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What about the iTest interpreter and the Tcl interpreter?

  1. Actions that operate in the iTest environment: eval, set, get.

    The iTest interpreter performs tasks that are useful in the iTest environment. We designed the syntax to be very much like Tcl so that the commands would be easier to understand. You can use iTest interpreter commands to perform a variety of tasks; some commands set a variable value (set), get a variable value (get), perform mathematical operations (math.abs), return information about iTest (info), or access the response to an earlier step (response).

    Some iTest interpreter commands have Tcl counterparts and some do not. For example, you can use set i 0 (which uses the same syntax as Tcl) to assign the value 0 to the variable i. You can then use i as a local variable in your test case with the value $i.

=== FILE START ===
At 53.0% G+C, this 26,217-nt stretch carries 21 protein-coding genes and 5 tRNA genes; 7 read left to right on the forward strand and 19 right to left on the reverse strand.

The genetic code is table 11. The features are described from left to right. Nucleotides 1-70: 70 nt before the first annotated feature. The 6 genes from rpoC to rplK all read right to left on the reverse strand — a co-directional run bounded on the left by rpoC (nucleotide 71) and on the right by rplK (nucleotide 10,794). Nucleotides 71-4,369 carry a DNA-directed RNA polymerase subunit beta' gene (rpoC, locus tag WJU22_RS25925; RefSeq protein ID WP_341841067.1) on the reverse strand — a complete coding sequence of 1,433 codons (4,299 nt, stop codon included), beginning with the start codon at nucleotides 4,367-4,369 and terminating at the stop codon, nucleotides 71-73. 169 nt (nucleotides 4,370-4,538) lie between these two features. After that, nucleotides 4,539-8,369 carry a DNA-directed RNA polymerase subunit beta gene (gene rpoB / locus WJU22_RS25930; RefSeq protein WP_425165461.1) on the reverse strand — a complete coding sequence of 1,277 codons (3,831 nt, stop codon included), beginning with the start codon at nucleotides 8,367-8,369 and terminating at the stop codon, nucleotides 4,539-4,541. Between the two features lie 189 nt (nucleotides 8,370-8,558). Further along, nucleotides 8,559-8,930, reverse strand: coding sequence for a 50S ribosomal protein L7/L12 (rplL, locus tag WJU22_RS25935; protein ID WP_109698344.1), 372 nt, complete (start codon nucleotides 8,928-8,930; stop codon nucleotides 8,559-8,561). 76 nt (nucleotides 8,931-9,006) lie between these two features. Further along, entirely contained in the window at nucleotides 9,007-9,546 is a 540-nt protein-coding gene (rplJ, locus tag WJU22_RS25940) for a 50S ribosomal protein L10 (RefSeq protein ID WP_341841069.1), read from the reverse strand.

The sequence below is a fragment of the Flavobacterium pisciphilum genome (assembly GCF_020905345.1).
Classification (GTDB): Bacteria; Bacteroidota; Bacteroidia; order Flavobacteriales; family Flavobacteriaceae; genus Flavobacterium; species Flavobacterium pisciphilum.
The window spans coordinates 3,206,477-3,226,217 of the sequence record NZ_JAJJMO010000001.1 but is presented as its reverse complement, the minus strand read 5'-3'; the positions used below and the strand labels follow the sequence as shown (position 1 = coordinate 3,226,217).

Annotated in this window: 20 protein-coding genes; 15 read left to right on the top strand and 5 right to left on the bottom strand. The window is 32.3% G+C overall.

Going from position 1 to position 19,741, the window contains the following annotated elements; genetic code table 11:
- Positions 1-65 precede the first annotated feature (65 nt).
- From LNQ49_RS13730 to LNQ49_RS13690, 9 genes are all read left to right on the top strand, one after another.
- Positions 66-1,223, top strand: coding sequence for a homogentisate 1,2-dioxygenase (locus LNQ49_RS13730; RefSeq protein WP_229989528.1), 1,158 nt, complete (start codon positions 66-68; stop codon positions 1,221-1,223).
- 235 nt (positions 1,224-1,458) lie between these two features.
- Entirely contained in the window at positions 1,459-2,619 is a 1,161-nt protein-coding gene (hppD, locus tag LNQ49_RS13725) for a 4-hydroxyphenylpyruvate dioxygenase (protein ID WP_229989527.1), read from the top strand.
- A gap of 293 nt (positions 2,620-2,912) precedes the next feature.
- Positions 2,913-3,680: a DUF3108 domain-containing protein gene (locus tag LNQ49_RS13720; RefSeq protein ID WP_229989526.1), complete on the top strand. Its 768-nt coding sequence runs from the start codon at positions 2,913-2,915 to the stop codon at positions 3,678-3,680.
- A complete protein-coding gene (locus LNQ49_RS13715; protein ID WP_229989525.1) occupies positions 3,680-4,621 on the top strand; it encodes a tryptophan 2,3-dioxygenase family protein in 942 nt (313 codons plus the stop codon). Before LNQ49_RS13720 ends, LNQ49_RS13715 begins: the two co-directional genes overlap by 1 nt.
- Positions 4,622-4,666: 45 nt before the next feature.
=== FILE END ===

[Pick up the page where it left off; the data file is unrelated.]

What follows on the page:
You can use the iTest eval action to evaluate the iTest commands (actually, statements) that are specified in the Description cell.
  2. Using special iTest actions to access the Tcl environment: scriptEval, scriptSet, and scriptGet.

    The scriptEval action uses the Tcl interpreter. If you perform set i 0, then variable i is set only in the Tcl environment — the iTest environment does not know about the variable.

    Note: Even though the variable that we just set is named i, it is a variable in the Tcl environment—a completely different and independent variable from the variable i that we earlier set in the iTest environment.

    You can continue to use scriptEval to, for example, source your own Tcl script that makes use of $i. The benefit of having scriptEval is that it supports all Tcl operations.

    To pass variables back and forth between the iTest interpreter and the Tcl interpreter, use scriptSet and scriptGet.
  3. You can think of it as the “iTest world” and “Tcl world”:
  • When you use the scriptEval action, you are operating in the Tcl world.
  • When you use the eval action, you are operating in the iTest world.
  • You use the scriptSet and scriptGet actions to peek and poke variables between the Tcl world and the iTest world.


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